That young fellow helped me towards the tank on which were several people. It seemed as if we must have been drifting for hours, clinging to that tank, and there were many others about in the water in similar straits. One of them later capsized the tank and I and others were again in the water. It was 25 minutes past two when I first entered the water and I was picked up at ten minutes to six. A boat took us to a trawler and by this time I was delirious, awaking to find myself in a bunk of the trawler with the recollection of what seemed a horrible dream in my mind.
Those fine brave fellows on the trawler were splendid, they did everything it was humanly possible to comfort and cheer us. The ‘Bluebell’ was the name of the boat. We got to Queenstown at 11.30 pm. There were 48 men and women on the trawler alive and about eleven dead bodies of women and children. Captain Turner and Lady Mackworth were with us.”
The ‘Bluebell’ was H.M.S. Bluebell, a Royal Naval trawler which picked up many survivors from the sea.
Mrs. Adams went on to tell of their reception at Queenstown, where the survivors obtained refreshments and articles of clothing. She had a military cloak over her wet things. During the night she was delighted to hear that her two lady friends on the ship had been saved. An Irish lady at Cork drove them to her own house and warmed, fed and rested them, and then drove them to the station, whilst they were waiting for the connection to Rosslare.
The s.s. Great Southern was in waiting to take them across the Channel to Fishguard, and it was a terrifying experience, as may be imagined, to many to be told that that very ship had recently been chased by a submarine. Mrs. Adams stayed up during the crossing with the crowd. “When the lighthouse came in sight we all gazed with thanksgiving that the worst was over. The soldiers and sailors at Fishguard did all they could for us. I entrained for Bristol later.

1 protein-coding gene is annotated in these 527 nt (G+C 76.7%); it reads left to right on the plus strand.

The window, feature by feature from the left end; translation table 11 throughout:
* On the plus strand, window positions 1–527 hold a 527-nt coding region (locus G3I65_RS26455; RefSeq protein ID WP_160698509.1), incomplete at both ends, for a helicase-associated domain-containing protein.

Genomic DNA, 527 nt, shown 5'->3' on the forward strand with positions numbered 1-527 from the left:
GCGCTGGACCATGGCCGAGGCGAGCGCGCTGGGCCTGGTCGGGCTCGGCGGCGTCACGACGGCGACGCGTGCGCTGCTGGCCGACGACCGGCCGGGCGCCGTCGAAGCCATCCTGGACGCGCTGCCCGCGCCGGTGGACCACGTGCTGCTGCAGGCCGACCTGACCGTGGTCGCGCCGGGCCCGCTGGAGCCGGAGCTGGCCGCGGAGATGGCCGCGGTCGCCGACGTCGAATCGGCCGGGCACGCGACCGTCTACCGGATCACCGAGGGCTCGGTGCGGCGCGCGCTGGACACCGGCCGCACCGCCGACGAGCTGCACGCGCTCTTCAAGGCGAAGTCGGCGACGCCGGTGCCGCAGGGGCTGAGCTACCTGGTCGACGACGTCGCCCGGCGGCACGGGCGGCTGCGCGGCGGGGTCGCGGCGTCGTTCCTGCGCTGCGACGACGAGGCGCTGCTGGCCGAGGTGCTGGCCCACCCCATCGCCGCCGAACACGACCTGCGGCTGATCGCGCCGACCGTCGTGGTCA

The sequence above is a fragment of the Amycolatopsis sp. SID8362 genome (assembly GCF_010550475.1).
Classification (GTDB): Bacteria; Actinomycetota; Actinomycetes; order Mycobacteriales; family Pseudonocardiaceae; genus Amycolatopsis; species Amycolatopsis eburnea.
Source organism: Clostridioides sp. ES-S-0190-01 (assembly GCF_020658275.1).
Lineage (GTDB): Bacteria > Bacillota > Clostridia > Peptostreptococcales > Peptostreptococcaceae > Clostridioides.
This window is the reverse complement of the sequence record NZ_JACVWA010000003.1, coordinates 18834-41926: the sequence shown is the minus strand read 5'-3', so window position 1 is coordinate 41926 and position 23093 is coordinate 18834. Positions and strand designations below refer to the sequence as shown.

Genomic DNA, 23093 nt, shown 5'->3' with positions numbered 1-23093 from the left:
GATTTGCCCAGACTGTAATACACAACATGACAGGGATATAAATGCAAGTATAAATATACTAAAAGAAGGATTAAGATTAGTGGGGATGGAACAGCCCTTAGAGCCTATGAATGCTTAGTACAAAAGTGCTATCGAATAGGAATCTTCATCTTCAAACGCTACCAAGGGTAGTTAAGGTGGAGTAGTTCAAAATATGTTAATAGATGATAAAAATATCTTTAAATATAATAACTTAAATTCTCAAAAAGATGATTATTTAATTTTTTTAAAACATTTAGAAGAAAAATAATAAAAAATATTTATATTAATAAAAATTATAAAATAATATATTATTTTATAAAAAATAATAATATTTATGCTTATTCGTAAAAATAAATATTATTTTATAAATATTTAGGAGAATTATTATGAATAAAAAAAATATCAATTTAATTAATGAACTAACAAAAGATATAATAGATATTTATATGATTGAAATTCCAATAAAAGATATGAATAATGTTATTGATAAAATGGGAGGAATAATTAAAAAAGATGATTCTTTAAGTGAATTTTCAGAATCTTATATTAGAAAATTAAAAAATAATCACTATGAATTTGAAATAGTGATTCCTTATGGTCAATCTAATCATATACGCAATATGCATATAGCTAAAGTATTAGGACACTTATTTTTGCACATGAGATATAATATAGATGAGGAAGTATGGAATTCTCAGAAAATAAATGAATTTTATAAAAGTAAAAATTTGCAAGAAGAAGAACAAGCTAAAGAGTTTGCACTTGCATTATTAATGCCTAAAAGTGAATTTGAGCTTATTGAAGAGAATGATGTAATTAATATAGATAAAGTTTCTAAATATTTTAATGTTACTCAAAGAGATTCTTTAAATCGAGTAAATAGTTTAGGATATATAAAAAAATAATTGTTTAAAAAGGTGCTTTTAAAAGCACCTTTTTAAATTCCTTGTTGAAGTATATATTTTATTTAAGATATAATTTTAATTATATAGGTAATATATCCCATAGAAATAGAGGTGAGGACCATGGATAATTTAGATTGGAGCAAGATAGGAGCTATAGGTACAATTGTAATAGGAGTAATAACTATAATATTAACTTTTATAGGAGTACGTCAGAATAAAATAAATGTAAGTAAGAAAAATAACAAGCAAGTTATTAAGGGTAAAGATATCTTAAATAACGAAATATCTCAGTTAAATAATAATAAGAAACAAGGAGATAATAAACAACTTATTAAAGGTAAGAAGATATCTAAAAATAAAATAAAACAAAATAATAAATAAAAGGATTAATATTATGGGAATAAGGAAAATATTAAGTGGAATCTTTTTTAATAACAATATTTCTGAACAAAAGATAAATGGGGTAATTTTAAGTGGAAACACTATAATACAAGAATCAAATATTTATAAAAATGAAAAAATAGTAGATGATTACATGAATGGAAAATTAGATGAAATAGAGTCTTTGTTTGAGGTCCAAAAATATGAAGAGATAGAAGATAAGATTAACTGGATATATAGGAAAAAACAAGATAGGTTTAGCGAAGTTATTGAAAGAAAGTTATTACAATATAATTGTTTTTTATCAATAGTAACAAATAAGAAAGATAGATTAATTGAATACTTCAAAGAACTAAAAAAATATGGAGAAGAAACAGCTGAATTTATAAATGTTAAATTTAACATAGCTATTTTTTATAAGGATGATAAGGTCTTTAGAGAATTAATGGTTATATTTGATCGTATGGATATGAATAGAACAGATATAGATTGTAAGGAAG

In 1918, Gertrude gave birth to her second child, a son named Robert Harry Stephen Adams, in Bristol, and on the 16th September 1919, both Gertrude and Robert disembarked from the
S.S. Philadelphia in Montreal, and returned to Edmonton.
The family didn’t stay long in Edmonton, for by the middle of 1920, they had landed in New South Wales, Australia, and they eventually settled 54. Hurstville Road, Oatley, New South Wales, which is a suburb south west of Sydney. Albert found employment as a joiner, and he and Gertrude had at least two more children. Albert died in 1964, aged 75 years.
Gertrude Adams died on the 20th November 1981, aged 91 years. Both Albert and Gertrude’s remains were cremated, and they are commemorated together on Panel 8 of the Wall of Memory at the Floral Court section of Woronora Cemetery, Sutherland, New South Wales.
Register of Births, Marriages and Deaths, 1891 Census of England & Wales, 1901 Census of England & Wales, 1911 Census of England & Wales, Canadian Passenger Lists 1865 – 1935, Canadian Infantry Badges, Commonwealth War Graves Commission, Cunard Records, Edmonton Journal, IWM GB62, National Archives of Canada, Deaths at Sea 1871 – 1968, PRO BT 100/345, Western Daily Press, Graham Maddocks, Geoff Whitfield, Michael Poirier, Jim Kalafus, Cliff Barry, Paul Latimer, Norman Gray.
Copyright © Peter Kelly